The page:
You may argue that there are those people who are confident regardless of whether they have good odds of success or failure, but you also have to factor in that people are very capable of putting on a front too. I’ve seen many a person act as though they’re supremely confident in front of people, but as soon as they’re away from such a public scene they shrink into something more modest.

I have been a classic example of just that during my time.

In many ways I still am putting on a show of confidence that isn’t entirely true. I don’t have confidence that my novel will definitely be deemed good enough for publication once it’s finally ready. I don’t have confidence that it’ll definitely sell if it does get published. All of that is simply too much of a lottery for me to feel confident.

None of that matters though because what I do have is the confidence (finally) to at least try and get the novel published and put it forth as a kind of sacrifice. I don’t want people to judge me or my baby harshly, but if I don’t take the risk of that happening then my baby will remain forever ensconced in a save file doing and achieving nothing for itself nor me. What good is that?

To become anything you want to be you have to have the confidence to accept the possibility of being metaphorically shot down as an occupational hazard. You also have to have the confidence to pick yourself back up and go again when you have been metaphorically shot down. I finally learned that with my writing over the last year. The thought of my novel not being given the chance to strut its stuff in the public forum concerns me more than the prospect of publishers not liking it.

This blog was created so that people with some actual know-how when it comes to writing can peruse my abilities and judge me accordingly. Thus far the feedback has been very positive and that only further instils me with confidence. You people reading, liking and commenting on my posts have had your part to play in my success if I realise my dream and become a fully-fledged published author; for even putting me in a position where I feel confident enough to do so, I thank you all.

Without confidence you have no real chance. You can’t go hoping to contract the luck virus and everything falling into place. You need to feel self-assured enough to begin in the first place and see it through. I’m no longer in a place where I’m lacking this most important and fundamental ingredient in which to make my dream a reality.

What are your thoughts on the importance of confidence? Has a lack of it ever prevented you from seeing something through? Has confidence itself ever pulled you through a tough situation when you thought you might not succeed? Drop your comments below and I will reply as soon as I’m able.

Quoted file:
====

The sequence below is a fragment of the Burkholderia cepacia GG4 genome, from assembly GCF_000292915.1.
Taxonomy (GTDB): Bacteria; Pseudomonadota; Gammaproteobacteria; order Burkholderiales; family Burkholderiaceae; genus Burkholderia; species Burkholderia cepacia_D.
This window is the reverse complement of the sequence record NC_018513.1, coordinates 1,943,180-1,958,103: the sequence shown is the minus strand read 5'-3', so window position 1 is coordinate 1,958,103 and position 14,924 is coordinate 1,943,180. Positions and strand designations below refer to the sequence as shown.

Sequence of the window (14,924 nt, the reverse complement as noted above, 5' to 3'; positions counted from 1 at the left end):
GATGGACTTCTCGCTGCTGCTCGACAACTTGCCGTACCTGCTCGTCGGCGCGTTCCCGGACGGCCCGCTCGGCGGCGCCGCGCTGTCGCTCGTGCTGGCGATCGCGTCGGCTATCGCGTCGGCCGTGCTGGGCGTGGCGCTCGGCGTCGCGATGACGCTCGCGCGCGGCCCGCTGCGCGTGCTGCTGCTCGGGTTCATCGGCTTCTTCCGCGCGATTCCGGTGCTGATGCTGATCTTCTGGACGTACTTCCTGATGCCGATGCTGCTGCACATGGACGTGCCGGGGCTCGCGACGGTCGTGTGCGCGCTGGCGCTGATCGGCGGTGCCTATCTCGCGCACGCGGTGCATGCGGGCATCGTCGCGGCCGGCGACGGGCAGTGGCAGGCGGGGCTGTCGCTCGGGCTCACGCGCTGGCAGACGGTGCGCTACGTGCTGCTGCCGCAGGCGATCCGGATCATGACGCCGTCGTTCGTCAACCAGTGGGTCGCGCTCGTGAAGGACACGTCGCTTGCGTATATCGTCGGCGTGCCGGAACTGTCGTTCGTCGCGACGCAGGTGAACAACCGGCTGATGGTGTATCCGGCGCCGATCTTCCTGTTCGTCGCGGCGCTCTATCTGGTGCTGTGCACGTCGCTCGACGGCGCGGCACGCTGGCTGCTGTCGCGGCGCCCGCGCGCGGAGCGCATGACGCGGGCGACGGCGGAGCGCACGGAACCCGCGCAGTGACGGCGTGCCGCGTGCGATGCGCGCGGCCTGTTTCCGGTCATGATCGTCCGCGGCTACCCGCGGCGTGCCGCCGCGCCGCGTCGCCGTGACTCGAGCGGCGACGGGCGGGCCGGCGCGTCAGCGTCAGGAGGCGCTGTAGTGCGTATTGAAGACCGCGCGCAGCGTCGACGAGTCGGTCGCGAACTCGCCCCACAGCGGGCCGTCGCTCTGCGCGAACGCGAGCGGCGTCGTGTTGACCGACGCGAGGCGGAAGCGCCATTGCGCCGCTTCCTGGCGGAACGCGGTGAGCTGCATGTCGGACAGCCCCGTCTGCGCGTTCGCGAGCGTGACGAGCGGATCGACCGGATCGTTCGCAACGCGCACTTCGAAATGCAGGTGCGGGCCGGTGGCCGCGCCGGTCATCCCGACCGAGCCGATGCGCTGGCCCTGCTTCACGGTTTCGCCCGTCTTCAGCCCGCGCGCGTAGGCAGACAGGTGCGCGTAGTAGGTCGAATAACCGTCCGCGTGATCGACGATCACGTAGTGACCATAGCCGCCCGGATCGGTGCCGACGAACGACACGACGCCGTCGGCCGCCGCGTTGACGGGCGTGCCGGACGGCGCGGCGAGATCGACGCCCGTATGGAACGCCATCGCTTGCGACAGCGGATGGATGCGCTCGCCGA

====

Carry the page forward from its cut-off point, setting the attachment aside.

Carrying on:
Catch up with Part 1, Part 2, Part 3, Part 4 and Part 5 by clicking on the appropriate link.

34 thoughts on “Paul.E.Bailey’s World – Living the Dream Part 6 (Confidence & Paranoia)

  1. As long as I have known you, I have always seen you as a confident and positive person. Hearing you talk about your novel, your writings and aspirations, I have always truly believed you will achieve your goal of getting published.

    Liked by 1 person

    1. And you don’t understand just how much that belief in me spurs me on in attempting to achieve that dream. People like yourself; especially yourself; are massive and constant confidence builders. Without that spur, I wouldn’t have made the progress that I have so far


      1. Indeed, It’s I who has put the physical work in as far as writing goes, but I would say that proofreading is as much a physical act too as it has to consume your time and attention every bit as much as the actual writing. So you too have invested your time and effort in my work. Without that, I might still be procrastinating over whether I want to get the story published rather than saying I definitely am going to look at getting published. Your efforts and the efforts of others, no matter how big or small, are invaluable and everyone will get their due credit when the time comes


      2. I’ve actually got myself ahead again on posts I’ve been writing that much. I posted the penultimate sub chapter of A Survivor’s Apocalypse Story today. The next one wraps up the story (well, part one of the story anyway. I’ll return to it in a few months). I’ve got several chapters of my next big story written, my next top five post, a flash fiction post and the one I’ve just mentioned. I’m rocking and rolling!


  2. I thoroughly enjoyed reading this post. I’d describe you as a street psychologist. You might not have the textbook knowledge I have from my psychology degrees, but you’re an intuitive psychologist who looks at the world in a really perceptive way. I used to have a pitiful level of confidence, so I faked it to (more or less) make it. Like you say, apparent confidence has a magnetic quality. My confidence fluctuates along with my mood disorder. Hypomania makes me think I’m pretty shit hot at everything including writing, depression turns that artificial confidence into self loathing and sometimes self doubt (about me as a person) but I never think my writing isn’t good enough. I have an unshakable confidence in my ability to put my truth out there. I don’t edit. I write intuitively and from the heart, as I feel I have nothing to hide. I often have to out disclaimers in my writing because I anticipate what I write will be controversial to some. Maybe I need to drop the disclaimers altogether, and have the confidence to write without warnings. I have had to correct an ignorant follower for something that was said to me, along the lines of “depression is a choice” She hasn’t heard the end of it! Bless her, but I have full confidence in my truth, and in the importance of destigmatising mental illness, even if you piss a few people off along the way. You will get published, I’m sure of that, and like you say, there’s no point your stories being kept to yourself through fear. You’re a brilliant writer!!!